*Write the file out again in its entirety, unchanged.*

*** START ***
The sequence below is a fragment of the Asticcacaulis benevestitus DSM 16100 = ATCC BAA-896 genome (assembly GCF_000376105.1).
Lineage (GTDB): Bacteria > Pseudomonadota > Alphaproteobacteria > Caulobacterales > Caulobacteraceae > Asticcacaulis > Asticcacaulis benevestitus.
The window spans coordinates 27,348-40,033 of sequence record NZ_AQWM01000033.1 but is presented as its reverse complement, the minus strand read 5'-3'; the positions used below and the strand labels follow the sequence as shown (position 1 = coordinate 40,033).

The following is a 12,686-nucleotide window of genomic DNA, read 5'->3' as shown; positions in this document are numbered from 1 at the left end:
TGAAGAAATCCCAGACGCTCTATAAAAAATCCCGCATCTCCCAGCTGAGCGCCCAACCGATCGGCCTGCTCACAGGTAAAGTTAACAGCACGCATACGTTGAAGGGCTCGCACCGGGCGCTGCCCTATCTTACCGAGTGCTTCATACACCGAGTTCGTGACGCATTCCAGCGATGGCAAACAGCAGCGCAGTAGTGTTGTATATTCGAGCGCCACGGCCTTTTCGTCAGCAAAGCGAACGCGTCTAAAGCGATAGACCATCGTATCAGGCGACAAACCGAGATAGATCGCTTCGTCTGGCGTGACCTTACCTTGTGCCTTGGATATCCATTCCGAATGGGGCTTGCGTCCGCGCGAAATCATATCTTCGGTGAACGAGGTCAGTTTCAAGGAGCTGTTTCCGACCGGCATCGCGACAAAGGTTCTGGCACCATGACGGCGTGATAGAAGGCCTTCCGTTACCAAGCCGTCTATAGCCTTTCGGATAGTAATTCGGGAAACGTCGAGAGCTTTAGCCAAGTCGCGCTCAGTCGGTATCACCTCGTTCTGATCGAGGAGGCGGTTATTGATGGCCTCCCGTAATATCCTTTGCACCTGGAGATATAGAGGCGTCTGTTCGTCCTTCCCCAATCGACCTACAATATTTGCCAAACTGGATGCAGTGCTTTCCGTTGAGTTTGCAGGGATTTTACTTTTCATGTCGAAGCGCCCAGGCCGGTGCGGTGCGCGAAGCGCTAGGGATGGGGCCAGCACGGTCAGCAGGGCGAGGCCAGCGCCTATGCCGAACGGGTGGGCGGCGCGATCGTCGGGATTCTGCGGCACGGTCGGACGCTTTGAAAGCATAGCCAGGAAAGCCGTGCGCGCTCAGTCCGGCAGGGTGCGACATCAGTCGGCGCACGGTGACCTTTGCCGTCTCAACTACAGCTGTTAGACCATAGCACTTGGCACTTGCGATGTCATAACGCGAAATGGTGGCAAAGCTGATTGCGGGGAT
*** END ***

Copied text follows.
The sequence below is a fragment of the Asticcacaulis benevestitus DSM 16100 = ATCC BAA-896 genome (assembly GCF_000376105.1).
Lineage (GTDB): Bacteria > Pseudomonadota > Alphaproteobacteria > Caulobacterales > Caulobacteraceae > Asticcacaulis > Asticcacaulis benevestitus.
The window spans coordinates 27,348-40,033 of sequence record NZ_AQWM01000033.1 but is presented as its reverse complement, the minus strand read 5'-3'; the positions used below and the strand labels follow the sequence as shown (position 1 = coordinate 40,033).

The following is a 12,686-nucleotide window of genomic DNA, read 5'->3' as shown; positions in this document are numbered from 1 at the left end:
TGAAGAAATCCCAGACGCTCTATAAAAAATCCCGCATCTCCCAGCTGAGCGCCCAACCGATCGGCCTGCTCACAGGTAAAGTTAACAGCACGCATACGTTGAAGGGCTCGCACCGGGCGCTGCCCTATCTTACCGAGTGCTTCATACACCGAGTTCGTGACGCATTCCAGCGATGGCAAACAGCAGCGCAGTAGTGTTGTATATTCGAGCGCCACGGCCTTTTCGTCAGCAAAGCGAACGCGTCTAAAGCGATAGACCATCGTATCAGGCGACAAACCGAGATAGATCGCTTCGTCTGGCGTGACCTTACCTTGTGCCTTGGATATCCATTCCGAATGGGGCTTGCGTCCGCGCGAAATCATATCTTCGGTGAACGAGGTCAGTTTCAAGGAGCTGTTTCCGACCGGCATCGCGACAAAGGTTCTGGCACCATGACGGCGTGATAGAAGGCCTTCCGTTACCAAGCCGTCTATAGCCTTTCGGATAGTAATTCGGGAAACGTCGAGAGCTTTAGCCAAGTCGCGCTCAGTCGGTATCACCTCGTTCTGATCGAGGAGGCGGTTATTGATGGCCTCCCGTAATATCCTTTGCACCTGGAGATATAGAGGCGTCTGTTCGTCCTTCCCCAATCGACCTACAATATTTGCCAAACTGGATGCAGTGCTTTCCGTTGAGTTTGCAGGGATTTTACTTTTCATGTCGAAGCGCCCAGGCCGGTGCGGTGCGCGAAGCGCTAGGGATGGGGCCAGCACGGTCAGCAGGGCGAGGCCAGCGCCTATGCCGAACGGGTGGGCGGCGCGATCGTCGGGATTCTGCGGCACGGTCGGACGCTTTGAAAGCATAGCCAGGAAAGCCGTGCGCGCTCAGTCCGGCAGGGTGCGACATCAGTCGGCGCACGGTGACCTTTGCCGTCTCAACTACAGCTGTTAGACCATAGCACTTGGCACTTGCGATGTCATAACGCGAAATGGTGGCAAAGCTGATTGCGGGGAT